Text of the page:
Singaporean attitudes to personal COVID data differ to overseas counterparts

15 April 2020 4 min. read

A new Oliver Wyman survey on attitudes toward data privacy in the battle against coronavirus has shown Singapore to be an outlier in several respects, but not as might initially be expected.

One of the early beacons in the fight against the spread of coronavirus (although currently experiencing a resurgence), Singapore has emerged in a new Oliver Wyman survey as the most open among six countries to sharing personal coronavirus data with non-government or unofficial entities, such as an employer or school. The citizens of Singapore however were the least willing to share a positive test result with their doctors.

Looking to gain insights into attitudes toward personal data-sharing and privacy in a time of coronavirus, the global consulting firm quizzed around 3,600 people in six countries, further including the US, UK, Germany, Spain, and Australia, and found the responses in different countries to be roughly commensurate as to several key data privacy issues – bar for those in Singapore, with perhaps some unexpected results.

The fight against COVID-19 raises fundamental questions about personal data and privacy. What started off with traditional health information collection and tracing contacts of infected persons to mitigate the spread of the disease quickly evolved into digital location tracking in many countries,” opens the Oliver Wyman survey report, noting that individual data-sharing preferences are strikingly common across countries despite different approaches.

Willingness to share personal coronavirus status with different entities

On the surface though, Singaporeans appear less trusting of officialdom and more comfortable with wider public sharing. This is despite the city-state being one of the world’s foremost leaders in several areas of smart government, such as according to previous Oliver Wyman analysis the number one ranked country for the future of mobility and for artificial intelligence preparedness. Still, its citizens were the second least willing to share corona-data with public health officials.

While responses to this effect were relatively even across the surveyed nations – from 51 percent in Spain to 60 percent in Germany (and Singapore returning a 54 percent consent rate), the question of whether citizens would be willing to have their doctor notified in the event of a positive COVID-19 test threw up some surprising results – even with the varying nature and stage of the coronavirus outbreak in each jurisdiction taken into account.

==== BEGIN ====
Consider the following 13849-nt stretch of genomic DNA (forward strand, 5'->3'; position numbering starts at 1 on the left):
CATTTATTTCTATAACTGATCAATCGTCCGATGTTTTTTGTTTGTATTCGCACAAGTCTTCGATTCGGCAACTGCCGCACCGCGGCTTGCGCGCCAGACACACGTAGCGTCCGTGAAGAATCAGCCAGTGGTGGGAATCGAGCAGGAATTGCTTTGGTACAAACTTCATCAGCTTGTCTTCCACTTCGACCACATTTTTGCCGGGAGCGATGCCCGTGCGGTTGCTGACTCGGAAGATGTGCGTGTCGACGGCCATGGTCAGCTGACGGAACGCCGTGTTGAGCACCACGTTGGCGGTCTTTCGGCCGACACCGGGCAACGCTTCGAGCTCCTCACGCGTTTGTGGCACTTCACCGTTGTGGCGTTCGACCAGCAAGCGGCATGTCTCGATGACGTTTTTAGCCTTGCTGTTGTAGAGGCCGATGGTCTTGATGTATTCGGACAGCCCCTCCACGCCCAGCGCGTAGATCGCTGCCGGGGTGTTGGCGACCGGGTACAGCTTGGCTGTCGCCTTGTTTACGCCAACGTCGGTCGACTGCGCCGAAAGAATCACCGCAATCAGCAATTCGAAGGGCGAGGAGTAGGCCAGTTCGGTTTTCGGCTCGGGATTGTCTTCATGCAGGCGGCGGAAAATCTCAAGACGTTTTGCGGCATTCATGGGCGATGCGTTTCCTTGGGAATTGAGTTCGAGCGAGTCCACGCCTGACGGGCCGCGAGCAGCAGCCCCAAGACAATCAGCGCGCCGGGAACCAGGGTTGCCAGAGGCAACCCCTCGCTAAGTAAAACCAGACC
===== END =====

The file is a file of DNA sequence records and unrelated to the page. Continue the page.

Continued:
For the residents of Singapore, just 66 percent would approve of sharing their data with their doctor. This rate was 90 percent in Germany, with no other country beside Singapore returning results under 80 percent. Meanwhile, 55 percent of Singaporeans surveyed expressed willingness for their employer of school to be informed, the only country to return a majority. Spain was the next closest at 41 percent, while the figure in the UK was only 28 percent.

Singapore was also in the middle bracket for such information to be provided to federal government officials, at a rate of 28 percent compared to 39 percent in Australia and 22 percent in Spain. On the flip-side, however, Singaporeans were by far the most comfortable in their health status being shared to public apps with anonymised data, and right up the top alongside Spain in terms of public apps which also share the names of people infected.

Types of personal data people are willing to share to contain the spread of coronavirus

In respect to the former, 41 percent of local residents would consent to the anonymised platform, compared to just 19 percent in Germany and a fraction higher in the US and UK. Spain here was the closest to Singapore, at a rate of 35 percent. When it comes to including the names and locations of those infected, Singapore registered a consent rate of 16 percent, behind only Spain at 17 percent as the only two nations surveyed to score above 10 percent.

Half of Singaporeans would also be comfortable sharing location data from mobile telephones as part of an effort to trace potential contact with infected persons, with other surveyed countries beside Spain returning much lower consent rates. As noted by Oliver Wyman, China and South Korea, which both managed to sharply reduce the rates of community infection following their respective outbreaks, have used such mobile location tracking in their containment efforts.

“Most people support sharing personal health data if it’s aimed at protecting their health and that of the wider public,” concludes the Oliver Wyman survey-report. “They are much less interested in doing so to obtain cheaper or more convenient health care, or other goods and services. They also are less willing to share non-health information, such as mobile phone location or financial transaction data, even if it’s used to track potential contact with infected persons.